Democratic rationalization is term used by Andrew Feenberg in his article "Subversive Rationalization: Technology, Power and Democracy with technology." Feenberg argues against the idea of technological determinism citing flaws in its two fundamental theses.
The first is the thesis of unilinear progress. This is the belief that technological progress follows a direct and predictable path from lower to higher levels of complexity and that each stage along this path is necessary for progress to occur (Feenberg 211).
The second is the thesis of determination by the base. This is the concept that in a society where a technology had been introduced, that society must organize itself or adapt to the technology (Feenberg 211).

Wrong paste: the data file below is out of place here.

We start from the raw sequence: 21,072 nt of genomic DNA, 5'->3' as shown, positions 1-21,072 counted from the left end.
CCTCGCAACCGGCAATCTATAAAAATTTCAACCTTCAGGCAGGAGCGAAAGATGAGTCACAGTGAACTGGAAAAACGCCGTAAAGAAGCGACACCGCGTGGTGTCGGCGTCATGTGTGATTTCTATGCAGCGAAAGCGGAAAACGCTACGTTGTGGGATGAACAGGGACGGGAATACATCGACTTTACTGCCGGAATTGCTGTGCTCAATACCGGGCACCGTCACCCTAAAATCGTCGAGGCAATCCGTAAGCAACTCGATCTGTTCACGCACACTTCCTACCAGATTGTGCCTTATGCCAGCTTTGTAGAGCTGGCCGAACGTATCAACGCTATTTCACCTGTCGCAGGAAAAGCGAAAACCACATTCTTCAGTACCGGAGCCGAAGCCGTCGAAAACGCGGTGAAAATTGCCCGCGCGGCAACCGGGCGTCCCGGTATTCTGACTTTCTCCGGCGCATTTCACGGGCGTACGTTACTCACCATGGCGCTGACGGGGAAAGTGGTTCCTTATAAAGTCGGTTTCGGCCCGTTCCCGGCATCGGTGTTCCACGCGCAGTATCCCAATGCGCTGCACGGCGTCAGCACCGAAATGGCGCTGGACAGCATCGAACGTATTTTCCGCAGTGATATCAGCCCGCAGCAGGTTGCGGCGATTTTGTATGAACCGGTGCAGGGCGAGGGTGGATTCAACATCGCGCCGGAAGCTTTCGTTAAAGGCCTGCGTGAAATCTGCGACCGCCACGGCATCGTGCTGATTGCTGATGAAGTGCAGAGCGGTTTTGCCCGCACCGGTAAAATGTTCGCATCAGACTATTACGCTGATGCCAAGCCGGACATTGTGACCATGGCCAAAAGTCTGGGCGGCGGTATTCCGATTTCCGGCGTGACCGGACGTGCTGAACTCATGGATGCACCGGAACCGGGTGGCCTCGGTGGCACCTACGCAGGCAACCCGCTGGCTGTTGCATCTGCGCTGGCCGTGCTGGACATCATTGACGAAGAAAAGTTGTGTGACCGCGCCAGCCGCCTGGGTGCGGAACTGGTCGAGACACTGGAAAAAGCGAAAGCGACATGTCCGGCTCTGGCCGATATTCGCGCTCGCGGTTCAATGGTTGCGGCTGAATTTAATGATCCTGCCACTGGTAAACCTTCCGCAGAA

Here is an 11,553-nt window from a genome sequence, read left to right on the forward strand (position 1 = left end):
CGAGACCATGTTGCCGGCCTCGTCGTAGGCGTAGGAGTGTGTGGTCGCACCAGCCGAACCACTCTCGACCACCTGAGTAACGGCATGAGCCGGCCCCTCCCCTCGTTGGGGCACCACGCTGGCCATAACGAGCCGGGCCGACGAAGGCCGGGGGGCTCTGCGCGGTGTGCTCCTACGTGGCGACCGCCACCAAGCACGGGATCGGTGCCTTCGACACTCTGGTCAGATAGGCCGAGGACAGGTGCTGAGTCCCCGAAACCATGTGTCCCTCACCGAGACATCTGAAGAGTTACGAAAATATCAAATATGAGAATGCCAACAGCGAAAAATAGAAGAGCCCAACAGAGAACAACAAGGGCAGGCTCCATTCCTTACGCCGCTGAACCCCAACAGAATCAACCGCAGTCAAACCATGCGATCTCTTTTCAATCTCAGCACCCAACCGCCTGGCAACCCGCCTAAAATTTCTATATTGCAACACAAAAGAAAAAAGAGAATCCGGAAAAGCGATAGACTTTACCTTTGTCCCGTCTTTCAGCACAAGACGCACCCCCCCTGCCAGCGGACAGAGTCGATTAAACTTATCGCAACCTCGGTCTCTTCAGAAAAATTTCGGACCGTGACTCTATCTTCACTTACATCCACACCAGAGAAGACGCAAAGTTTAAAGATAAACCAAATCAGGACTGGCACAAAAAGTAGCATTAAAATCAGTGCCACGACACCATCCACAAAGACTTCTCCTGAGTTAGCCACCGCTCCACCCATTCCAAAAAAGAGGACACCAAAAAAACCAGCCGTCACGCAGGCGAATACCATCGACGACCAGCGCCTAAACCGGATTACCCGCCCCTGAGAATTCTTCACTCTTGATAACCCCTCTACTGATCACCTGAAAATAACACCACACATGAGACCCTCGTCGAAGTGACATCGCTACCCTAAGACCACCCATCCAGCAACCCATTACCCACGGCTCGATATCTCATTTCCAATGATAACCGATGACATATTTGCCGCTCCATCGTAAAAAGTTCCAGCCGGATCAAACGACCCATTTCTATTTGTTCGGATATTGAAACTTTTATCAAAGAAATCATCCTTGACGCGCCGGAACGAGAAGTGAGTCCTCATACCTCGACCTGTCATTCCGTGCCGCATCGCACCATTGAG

In his argument against the former thesis Feenberg says that constructivist studies of technology will lead us to realize that there is not a set path by which development of technologies occur but rather an emerging of similar technologies at the same time leading to a multiplicity of choices. These choices are made based upon certain social factors and upon examining them we will see that they are not deterministic in nature (Feenberg 212).
Arguing against the latter thesis, Feenberg calls to our attention social reforms that have been mandated by governments mainly in regards to the protection of its citizens and laborers. Most of the time these mandates are widely accepted after being passed through the governing body. At which point technology and industry will reform and re-evolve to meet the new standards in a way that has greater efficiency than it did so previously (Feenberg 214)
- Feenberg, Andrew. "Democratic Rationalization". Readings in the Philosophy of Technology. David M. Kaplan. Oxford: Rowman & Littlefield, 2004. 209-225